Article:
So here are two and a half of the recipes from Rush Hour. Follow the link below to the first one; there's a link to the episode and all of the recipes on the website. Enjoy!
Dry Rubbed London Broil
4-6 servings, depending on the size of the steak
1 (2#) London broil
2 T olive oil
1 recipe Dave's Rub (recipe follows)
Rub London broil with olive oil and coat generously with the dry rub. Let stand about 15 minutes at room temperature.
(This is where DH takes over. As the inimitable Rita Rudner observed: Men will cook as long as there's danger involved. My man loves his grill.)
Preheat grill. Grill meat about 5 minutes on each side for medium-rare. Remove from heat and let rest for 5 to 10 minutes before slicing on the bias.
1. Do NOT overgrill this. Seriously. Wave it over the grill. Do NOT walk away. Err on the side of less time, particularly if you like your steak on the pink side. The meat will continue to cook while it's resting. It will be tough if you cook it too long.
2. Slicing on the bias is important; it helps make the steak easier to chew. Trust me.
Mix ingredients together thoroughly in a small bowl:
2 T. chili powder
1 T. dried oregano
1 T. sweet paprika
2 tsp. garlic powder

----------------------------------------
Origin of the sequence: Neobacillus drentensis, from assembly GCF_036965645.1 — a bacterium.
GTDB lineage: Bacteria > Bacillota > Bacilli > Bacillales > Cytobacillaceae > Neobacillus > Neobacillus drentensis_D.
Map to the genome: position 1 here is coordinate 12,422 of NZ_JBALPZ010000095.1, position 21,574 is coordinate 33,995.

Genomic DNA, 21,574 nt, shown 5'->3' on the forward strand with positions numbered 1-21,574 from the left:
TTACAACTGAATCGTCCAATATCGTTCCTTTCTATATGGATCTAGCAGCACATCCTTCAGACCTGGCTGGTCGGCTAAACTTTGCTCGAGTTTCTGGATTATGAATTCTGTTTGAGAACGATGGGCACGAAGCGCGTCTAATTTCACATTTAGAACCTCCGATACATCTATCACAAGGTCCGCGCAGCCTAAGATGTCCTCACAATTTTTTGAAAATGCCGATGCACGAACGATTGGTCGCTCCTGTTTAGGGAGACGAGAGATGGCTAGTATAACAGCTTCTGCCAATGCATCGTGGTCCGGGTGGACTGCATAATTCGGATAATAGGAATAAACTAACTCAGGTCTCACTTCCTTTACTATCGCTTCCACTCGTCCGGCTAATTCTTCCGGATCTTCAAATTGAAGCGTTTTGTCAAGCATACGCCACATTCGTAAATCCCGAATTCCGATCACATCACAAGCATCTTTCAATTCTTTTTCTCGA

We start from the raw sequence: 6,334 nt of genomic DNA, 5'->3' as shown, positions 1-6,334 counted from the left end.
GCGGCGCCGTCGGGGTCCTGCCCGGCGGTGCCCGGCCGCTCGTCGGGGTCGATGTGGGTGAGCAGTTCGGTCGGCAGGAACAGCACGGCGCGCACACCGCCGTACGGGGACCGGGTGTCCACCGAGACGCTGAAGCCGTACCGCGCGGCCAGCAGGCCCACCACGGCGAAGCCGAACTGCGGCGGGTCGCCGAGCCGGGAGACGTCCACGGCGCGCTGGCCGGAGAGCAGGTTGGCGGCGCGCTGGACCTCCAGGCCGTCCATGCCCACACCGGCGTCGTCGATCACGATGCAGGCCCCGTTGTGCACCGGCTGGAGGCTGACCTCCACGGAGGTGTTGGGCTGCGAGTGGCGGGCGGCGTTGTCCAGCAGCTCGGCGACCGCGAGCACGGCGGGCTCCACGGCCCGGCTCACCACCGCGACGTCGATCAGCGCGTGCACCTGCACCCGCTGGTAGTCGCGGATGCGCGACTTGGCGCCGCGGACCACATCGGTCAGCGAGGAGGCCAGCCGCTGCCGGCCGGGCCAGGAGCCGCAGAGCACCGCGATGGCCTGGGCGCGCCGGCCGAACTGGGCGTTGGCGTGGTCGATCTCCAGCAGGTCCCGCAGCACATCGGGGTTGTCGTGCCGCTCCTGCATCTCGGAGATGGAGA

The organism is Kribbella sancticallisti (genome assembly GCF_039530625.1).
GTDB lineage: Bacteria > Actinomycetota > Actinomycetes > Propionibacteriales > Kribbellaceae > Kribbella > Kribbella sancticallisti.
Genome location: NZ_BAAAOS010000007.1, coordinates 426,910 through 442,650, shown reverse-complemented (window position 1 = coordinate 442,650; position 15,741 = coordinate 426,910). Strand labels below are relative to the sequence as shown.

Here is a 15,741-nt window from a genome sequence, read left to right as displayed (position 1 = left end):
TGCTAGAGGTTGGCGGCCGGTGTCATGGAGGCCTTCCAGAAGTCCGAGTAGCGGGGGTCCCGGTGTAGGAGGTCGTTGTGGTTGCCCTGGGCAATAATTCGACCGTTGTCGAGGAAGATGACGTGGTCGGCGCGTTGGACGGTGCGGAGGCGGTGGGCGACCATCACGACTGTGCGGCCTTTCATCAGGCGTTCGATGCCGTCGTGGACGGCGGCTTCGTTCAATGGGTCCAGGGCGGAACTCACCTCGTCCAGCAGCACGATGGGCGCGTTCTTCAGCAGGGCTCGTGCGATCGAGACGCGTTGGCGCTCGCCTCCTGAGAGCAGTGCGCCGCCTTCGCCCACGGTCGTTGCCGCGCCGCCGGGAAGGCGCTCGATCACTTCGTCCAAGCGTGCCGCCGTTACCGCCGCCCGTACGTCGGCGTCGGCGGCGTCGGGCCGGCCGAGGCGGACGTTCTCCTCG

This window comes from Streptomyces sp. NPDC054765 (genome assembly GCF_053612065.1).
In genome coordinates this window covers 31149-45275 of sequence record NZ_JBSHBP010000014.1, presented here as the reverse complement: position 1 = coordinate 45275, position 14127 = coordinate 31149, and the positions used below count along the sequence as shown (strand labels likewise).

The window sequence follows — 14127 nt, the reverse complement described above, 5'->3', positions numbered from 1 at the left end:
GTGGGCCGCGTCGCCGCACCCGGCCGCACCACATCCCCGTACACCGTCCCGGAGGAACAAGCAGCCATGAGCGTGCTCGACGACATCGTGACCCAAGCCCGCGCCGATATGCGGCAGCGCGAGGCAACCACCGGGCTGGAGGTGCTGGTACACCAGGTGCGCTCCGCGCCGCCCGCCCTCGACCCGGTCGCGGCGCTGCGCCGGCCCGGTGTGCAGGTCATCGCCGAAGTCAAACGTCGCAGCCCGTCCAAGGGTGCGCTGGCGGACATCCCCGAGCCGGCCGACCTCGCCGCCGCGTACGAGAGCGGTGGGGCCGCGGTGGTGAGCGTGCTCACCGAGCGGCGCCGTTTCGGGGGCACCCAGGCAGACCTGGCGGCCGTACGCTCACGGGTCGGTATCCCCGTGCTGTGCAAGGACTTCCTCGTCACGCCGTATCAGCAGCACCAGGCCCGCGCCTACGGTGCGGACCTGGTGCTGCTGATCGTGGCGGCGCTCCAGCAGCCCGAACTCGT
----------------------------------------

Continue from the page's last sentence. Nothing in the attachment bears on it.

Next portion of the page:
4 pinches salt
15 grinds black pepper
Note: in a pinch, mix 2 T. Essence with 2 T. chili powder. Food Network also had a recipe for Essence, and I mixed up a batch some time ago. It's pretty much the same, save the chili powder.
Cheddar Cheesy Grits
Makes 4 servings.
1 1/2 c. whole milk (skim works fine, but buttermilk was too tangy for my taste)
1/2 tsp. salt
1/2 c. instant grits
1/2 c. sharp white Cheddar, grated
Scald milk with salt in saucepan over medium heat until little bubbles appear round the outside. Slowly whisk in the grits and continue whisking until the mixture barely simmers. Cook, whisking often, until very thick (about 5 minutes). Remove from heat and stir in cheese until melted and smooth. Serve immediately.
Creamy Red Wine Viniagrette
Makes enough for 4 salads.
1/2 large shallot, minced (I use 1 tsp. bottled shallots because that's what's in my fridge)
1/2 c. mayonnaise
1/4 c. red wine vinegar
25 grinds freshly ground black pepper
1 to 2 T. olive oil
Whisk together first four ingredients in large bowl. Slowly whisk in olive oil until homogeneous. Season with salt to taste.
We have no lettuce today, and it's chilly, so Substitution Queen went to work with succotash in mind:
I mixed up a half-batch of the dressing.
I heated 1c. each frozen green beans, edmame, and corn in my micro-cooker. Beans first (2 min), added edmame (another 2 min), added corn (final 2 min).
A note about timing: